Programming languages make it super easy to pick a random number. A call to a built-in 'generate random number' function returns some float value between 0 and 1.0 and really the only heavy lifting for the developer is to turn that into a bigger number, a boolean (yes/no), or whatever. Ta-da. It does exactly as it says on the tin.

So, naturally, in a contest like ours, if a developer can think outside of the box and deliver a truly novel way of choosing a random result, he or she deserves a tip of the hat, or as we like to call it, the “Casino Royale, with Cheese” award.

Out of all the entries received, there were many different variations on the theme, but in our eyes, the best was Sloothword’s entry: The Random Decision Making Engine Generator (or RDTG for short…making it the Random Decision Thing Generator? Right?!)

Admittedly, the winner that we announced yesterday for the Lipstick on a Pig prize (the best UI), had a fantastic method of randomness using Google Translate, but the RDTG application simply goes above and beyond. After all, why choose only a single method of calculating a random decision when you can use ALL of them.

I mean, just look at all your options. It’s like a random decision buffet!

The picture doesn’t do the app true justice. Here’s a list of what comes standard out of the box:
  1. Coin Flip – Flips a coin.
  2. TDWTF character count – Is the character count of thedailywtf.com even?
  3. Post count – Is the combined count of morbs and snoofle on TDWTF forums even?
  4. NewRelic – Is the number of NewRelic’s daily collected metrics even?
  5. WebcamColor Palette – Are there more red-ish pixels or blue-ish pixels on your webcam?
  6. Return sum of numbers 1 to 5 with explicit node parameter naming
  7. Return sum of numbers 1 to 5 with automatic node parameter naming
  8. Return sum of numbers 1 to 5 in different order
  9. Return sum of numbers 1 to 5 in another order
  10. Return sum of numbers 1 to 5 with templates
  11. Rock Paper Scissors
  12. Rock Paper Scissors Lizard Spock – As seen on TV
  13. Roll Dice
  14. Really TDWTF? – Checks whether there was a new post today
  15. Algebra – For Laplacian random Boolean sources a,b, and c, outputs percentage of being true. Guess the result!
  16. 1+1=? – Returns 2 (hopefully)
  17. What should I read? – Returns a random Wikipedia article name.
  18. How many results can be found for the search term “Random”
  19. What is the first link found after googling for TDWTF
  20. What is the 13th image found after googling for WTF
  21. Get percentage of bright pixels on the screen
  22. Count Black Pixels of Dummy Image

That’s nearly two dozen ways of reaching a decision. Now, I can think of a ton of reasons why some of these are good for decision making but horrible in other ways (such as I especially disagree with #14 since we DID in fact publish yesterday!), but it’s the flaws like this that made us love this entry even more! Ok, so, behind the scenes…how does it all work? What is the code like? Well, the way that Sloothword explains it, the back story is that in a corporation far away, some manager wants a fast and human readable solution. Since tree structures are fast, it’s 100% the way to go and naturally, saving information about the decision process as ASCII trees that look like the following, is a perfect marriage.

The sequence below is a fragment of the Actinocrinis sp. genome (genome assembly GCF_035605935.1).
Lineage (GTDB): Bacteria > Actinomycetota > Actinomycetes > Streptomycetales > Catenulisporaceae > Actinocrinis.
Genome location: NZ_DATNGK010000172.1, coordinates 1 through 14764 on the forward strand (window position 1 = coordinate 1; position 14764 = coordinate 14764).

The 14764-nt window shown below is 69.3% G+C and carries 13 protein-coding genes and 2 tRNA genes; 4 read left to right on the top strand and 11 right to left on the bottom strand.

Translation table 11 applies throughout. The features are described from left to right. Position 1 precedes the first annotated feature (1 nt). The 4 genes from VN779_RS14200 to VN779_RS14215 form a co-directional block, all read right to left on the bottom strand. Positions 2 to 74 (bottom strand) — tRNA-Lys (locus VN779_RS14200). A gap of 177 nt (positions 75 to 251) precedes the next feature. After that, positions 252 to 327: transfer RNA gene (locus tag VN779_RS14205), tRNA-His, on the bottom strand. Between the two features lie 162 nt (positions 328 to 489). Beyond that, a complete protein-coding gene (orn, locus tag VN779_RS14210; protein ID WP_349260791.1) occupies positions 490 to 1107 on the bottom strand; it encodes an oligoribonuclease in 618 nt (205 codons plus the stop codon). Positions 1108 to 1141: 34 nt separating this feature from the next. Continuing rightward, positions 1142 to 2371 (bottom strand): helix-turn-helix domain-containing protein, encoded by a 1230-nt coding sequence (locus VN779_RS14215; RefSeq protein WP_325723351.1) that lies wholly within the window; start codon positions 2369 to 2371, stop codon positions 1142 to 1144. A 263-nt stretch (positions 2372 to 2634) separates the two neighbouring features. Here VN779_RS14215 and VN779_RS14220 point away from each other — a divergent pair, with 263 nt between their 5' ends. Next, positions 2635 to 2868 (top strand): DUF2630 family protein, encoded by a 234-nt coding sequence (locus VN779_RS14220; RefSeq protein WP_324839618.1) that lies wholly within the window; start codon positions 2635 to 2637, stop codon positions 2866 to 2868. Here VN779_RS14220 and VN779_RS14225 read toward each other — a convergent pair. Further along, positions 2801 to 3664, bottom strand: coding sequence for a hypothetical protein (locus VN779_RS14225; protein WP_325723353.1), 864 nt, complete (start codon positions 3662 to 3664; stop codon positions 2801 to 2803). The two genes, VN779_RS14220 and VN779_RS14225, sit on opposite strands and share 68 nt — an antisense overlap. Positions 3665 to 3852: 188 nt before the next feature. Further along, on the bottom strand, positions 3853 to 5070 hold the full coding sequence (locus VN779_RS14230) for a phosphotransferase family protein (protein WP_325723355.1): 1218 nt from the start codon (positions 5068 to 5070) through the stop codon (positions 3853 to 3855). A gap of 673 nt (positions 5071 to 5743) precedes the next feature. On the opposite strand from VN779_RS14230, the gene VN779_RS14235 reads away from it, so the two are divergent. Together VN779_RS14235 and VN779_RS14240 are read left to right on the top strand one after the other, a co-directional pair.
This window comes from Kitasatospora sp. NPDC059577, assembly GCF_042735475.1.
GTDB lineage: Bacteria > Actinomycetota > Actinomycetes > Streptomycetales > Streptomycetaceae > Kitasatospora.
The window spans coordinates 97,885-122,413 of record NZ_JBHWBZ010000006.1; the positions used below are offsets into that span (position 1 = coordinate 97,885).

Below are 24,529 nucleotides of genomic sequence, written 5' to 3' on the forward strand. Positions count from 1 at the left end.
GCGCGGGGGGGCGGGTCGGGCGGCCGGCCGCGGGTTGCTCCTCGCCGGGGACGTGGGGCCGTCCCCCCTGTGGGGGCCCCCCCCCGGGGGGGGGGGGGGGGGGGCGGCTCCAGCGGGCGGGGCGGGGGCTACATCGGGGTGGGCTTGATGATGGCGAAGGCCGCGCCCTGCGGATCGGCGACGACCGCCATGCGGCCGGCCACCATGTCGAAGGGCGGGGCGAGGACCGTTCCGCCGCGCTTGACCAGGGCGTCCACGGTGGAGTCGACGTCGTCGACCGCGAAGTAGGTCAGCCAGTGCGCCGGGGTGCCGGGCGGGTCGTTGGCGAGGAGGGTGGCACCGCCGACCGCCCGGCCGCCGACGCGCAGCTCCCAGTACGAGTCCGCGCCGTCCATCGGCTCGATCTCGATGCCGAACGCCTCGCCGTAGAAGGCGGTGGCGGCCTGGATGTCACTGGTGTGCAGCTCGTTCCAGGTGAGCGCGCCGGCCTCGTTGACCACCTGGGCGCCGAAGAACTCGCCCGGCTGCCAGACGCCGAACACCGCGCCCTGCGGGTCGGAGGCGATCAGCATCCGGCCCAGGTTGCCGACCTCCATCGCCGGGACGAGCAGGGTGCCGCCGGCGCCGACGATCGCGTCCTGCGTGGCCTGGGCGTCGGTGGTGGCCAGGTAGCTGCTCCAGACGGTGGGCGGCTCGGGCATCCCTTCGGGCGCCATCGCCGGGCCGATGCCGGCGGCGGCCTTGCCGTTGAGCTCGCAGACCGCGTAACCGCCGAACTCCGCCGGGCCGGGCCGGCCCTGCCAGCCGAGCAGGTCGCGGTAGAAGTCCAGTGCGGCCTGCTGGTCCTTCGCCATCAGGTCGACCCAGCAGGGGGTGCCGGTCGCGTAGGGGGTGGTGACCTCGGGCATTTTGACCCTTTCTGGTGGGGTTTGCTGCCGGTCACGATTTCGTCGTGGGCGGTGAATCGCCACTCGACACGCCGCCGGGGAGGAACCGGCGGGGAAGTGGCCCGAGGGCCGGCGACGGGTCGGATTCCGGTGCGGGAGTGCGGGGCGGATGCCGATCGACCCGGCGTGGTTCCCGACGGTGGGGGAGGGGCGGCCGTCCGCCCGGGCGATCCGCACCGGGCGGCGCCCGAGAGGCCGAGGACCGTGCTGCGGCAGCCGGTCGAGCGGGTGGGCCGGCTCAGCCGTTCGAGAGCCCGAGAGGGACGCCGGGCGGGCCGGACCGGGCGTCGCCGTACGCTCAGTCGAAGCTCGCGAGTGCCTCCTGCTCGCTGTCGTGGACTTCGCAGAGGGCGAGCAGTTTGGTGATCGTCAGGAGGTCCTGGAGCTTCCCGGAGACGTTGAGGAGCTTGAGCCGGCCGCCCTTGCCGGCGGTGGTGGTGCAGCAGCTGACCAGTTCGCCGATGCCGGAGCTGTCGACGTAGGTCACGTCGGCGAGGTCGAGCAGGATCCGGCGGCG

// Simple everyday decisions
[RPS]
Decision: Rock Paper Scissors
Description: Decide the next RockPaperScissors move.
Select
|-- Rock,Paper,Scissors
`-- BitSetter
    |-- RandomBoolean
    |-- RandomBoolean
    |-- RandomBoolean
    `-- RandomBoolean

[RPSLS]
Decision: Rock Paper Scissors Lizard Spock
Description: As seen on TV (TBBT)
Select
|-- Rock,Paper,Scissors,Lizard,Spock
`-- BitSetter
    |-- RandomBoolean
    |-- RandomBoolean
    |-- RandomBoolean
    `-- RandomBoolean

[DiceRoll]
Decision: Dice
Description: Rolls a dice.
Select
|-- One,Two,Three,Four,Five,Six,Seven
`-- Multiplication
    |-- 6
    `-- RandomFloat

[ReallyTDWTF]
Decision: Really TDWTF?
Description: Checks whether there was a new post today.
If
|-- The-Daily-WTF,The-Not-So-Daily-WTF
`-- StringEqual
    |-- String1: DOMSelector
    |   |-- Selector: .Date
    |   `-- URL: ParseURL
    |       `-- "http://thedailywtf.com/"
    `-- String2: DateParser
        `-- OutputFormat: yyyy-MM-dd
    
[BooleanAlgebra]
Decision: Algebra
Description: For Laplacian random boolean sources a, b, and c, outputs the percentage of ((a AND b) OR c) being true. Guess the result!
Iterator
|-- Iterations: 1000000
`-- Expression: Or
    |-- Operand1: RandomBoolean
    `-- Operand2: And
        |-- Operand1: RandomBoolean
        `-- Operand2: RandomBoolean
        
{Increment}
Addition
|-- Operand1: 1
`-- Operand2: [Operand]

[IncrementTest]
Decision: 1+1=?
Description: Returns 2 (hopefully)
Subtraction
|-- Operand1: {Increment}
|   `-- Operand: 1
`-- Operand2: 0

[RandomArticle]
Decision: What should i read?
Description: Returns a random wikipedia article name
DOMSelector
|-- ParseURL
|   `-- "https://en.wikipedia.org/wiki/Special:Random"
`-- "#firstHeading span"

The rest of the code isn’t much of a picnic. According to the submission’s backstory, the Intern author also neglected to add any “exception handling whatsoever (silent crashes) - Cludgy GUI - The ASCII tree parser is (not surprising) a complete mess - Immense code duplication - Many strings contain magic marker or character[s].”

In the end, we found that Sloothword provided what we believe to be the very best method of delivering a random decision to the user earning him the “Casino Royale, with Cheese” award. His entry also combined several elements of the other winning entries - pleasing UI, funky use of ASCII trees, and the meta-ness is indeed clever - making this award a logical and well-earned second place.